piston cylinder contact area. The heavy base oil, which vaporizes at
very high temperatures, resists evaporation and remains in place to
provide lubrication to the piston and cylinder. Air cooled oil
formulations must have much lower levels of the heavy base oil than water
cooled engine oils. These oils require only a small amount of heavy oil
to provide protection against piston scuffing and seizure at peak
temperatures. High levels of heavy base oils in an oil formulated for
air cooled engines can cause engine deposits. These deposits form as a
result of incomplete burning of the heavy oil. The deposits can cause
piston ring sticking and can eventually plug or disrupt the flow of the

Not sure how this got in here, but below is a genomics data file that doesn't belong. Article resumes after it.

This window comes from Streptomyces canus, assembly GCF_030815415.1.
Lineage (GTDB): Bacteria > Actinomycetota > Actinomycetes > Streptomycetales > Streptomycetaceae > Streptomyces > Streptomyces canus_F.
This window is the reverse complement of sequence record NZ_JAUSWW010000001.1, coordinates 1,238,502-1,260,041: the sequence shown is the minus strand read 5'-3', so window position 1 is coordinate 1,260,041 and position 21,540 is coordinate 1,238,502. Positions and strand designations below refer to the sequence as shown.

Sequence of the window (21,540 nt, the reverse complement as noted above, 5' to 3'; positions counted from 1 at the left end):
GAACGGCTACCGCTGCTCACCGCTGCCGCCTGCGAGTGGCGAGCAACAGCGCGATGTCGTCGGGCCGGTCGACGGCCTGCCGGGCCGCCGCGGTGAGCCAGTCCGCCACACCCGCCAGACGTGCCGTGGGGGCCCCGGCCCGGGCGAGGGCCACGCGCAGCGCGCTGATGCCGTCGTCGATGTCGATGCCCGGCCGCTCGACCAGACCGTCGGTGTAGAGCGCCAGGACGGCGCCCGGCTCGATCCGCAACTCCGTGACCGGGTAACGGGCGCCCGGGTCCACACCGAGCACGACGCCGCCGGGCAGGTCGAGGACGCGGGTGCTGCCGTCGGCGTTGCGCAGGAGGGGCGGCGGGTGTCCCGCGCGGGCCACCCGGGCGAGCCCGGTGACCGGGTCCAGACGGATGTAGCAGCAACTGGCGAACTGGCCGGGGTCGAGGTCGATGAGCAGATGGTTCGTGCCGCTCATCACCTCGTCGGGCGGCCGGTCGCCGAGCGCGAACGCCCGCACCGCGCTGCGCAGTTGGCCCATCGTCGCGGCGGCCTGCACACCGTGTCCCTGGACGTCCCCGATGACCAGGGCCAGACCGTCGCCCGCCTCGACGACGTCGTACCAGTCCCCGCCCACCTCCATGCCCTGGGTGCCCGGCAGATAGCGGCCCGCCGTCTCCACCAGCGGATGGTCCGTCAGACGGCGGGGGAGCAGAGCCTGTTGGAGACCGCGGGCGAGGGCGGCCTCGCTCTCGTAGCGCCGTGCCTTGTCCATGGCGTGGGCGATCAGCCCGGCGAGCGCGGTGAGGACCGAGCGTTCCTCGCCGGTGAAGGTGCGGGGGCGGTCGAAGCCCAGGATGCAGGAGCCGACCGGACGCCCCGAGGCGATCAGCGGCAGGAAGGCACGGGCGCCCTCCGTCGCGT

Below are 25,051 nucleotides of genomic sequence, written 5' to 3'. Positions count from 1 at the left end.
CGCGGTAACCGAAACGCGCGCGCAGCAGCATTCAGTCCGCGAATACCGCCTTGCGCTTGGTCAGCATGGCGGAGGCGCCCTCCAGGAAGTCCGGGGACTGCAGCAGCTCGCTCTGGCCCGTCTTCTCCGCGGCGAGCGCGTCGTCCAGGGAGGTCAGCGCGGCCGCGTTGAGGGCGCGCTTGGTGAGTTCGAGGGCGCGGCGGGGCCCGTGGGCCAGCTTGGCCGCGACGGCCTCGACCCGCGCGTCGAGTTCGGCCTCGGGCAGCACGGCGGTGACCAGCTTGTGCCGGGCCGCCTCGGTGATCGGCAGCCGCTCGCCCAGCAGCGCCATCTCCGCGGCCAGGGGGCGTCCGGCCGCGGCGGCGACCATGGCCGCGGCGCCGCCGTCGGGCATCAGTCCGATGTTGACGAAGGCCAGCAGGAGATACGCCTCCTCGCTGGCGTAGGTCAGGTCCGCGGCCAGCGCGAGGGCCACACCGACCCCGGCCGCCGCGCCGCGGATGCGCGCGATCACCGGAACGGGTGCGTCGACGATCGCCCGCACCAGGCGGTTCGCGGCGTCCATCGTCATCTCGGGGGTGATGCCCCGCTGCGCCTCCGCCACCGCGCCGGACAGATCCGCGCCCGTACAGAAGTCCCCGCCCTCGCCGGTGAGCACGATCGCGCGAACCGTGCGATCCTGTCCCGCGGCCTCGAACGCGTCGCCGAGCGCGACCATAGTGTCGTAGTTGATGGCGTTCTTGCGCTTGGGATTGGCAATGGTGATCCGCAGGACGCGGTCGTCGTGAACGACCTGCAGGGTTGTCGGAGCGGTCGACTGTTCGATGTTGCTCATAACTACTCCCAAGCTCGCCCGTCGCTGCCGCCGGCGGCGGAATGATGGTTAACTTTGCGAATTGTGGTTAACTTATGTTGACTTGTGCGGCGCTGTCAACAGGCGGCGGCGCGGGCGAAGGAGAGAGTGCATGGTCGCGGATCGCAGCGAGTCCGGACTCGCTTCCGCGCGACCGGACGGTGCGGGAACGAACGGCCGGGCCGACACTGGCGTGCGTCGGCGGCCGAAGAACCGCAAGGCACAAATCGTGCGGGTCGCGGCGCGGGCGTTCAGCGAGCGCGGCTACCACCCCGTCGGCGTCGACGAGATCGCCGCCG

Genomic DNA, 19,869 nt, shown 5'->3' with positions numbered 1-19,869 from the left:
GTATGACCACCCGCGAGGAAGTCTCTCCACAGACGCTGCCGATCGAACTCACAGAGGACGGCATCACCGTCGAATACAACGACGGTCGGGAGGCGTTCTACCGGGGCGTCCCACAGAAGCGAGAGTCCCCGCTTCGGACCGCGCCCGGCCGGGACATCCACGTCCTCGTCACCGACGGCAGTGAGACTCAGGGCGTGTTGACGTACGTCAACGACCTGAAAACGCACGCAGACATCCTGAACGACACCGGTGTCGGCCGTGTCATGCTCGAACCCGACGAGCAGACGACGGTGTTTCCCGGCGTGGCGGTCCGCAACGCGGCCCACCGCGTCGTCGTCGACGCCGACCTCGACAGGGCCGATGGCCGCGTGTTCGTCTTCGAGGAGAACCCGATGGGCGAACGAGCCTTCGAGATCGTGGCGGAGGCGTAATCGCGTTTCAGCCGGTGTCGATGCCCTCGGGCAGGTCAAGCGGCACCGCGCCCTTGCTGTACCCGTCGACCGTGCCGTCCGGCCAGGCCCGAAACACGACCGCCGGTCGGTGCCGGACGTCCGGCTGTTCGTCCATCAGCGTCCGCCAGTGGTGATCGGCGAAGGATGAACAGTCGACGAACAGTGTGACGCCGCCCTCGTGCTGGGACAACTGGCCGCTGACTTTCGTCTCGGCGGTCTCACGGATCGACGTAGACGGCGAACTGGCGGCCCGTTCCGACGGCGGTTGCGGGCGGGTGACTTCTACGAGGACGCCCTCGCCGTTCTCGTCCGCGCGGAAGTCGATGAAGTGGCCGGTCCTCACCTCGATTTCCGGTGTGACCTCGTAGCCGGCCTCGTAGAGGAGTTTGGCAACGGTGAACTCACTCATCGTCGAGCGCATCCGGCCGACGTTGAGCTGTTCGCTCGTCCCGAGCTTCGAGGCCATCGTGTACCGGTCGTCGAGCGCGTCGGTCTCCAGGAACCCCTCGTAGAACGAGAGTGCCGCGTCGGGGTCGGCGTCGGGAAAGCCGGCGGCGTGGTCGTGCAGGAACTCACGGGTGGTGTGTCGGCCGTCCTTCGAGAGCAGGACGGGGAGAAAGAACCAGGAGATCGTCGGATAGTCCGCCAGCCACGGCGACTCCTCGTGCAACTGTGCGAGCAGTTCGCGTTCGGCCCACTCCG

exhaust system, resulting in power loss and possible engine damage.
Detergent additives should not be used in water cooled two-cycle oil
formulations. When burned with the fuel, detergents produce an ash
deposit in the cylinders. This ash deposit can possibly foul spark
plugs., form exhaust port deposits which cause loss of power, and
possibly create cylinder hot spots that can cause destructive
pre-ignition. On the other hand, the only way to protect air cooled
two-cycle engines against piston ring sticking at their high peak
temperatures is to include some detergent additives in the oil
formulation. Detergents provide high temperature deposit control not
available from other additives used in the oil. However, in the air
cooled engine, any ash deposits that could form from the detergents are
dislodged by engine vibration and exhausted from the engine.
Now is a good time for a lesson on ash. Ash is the non-combustible
residue of a lubrication oil or fuel. Detergent additives contain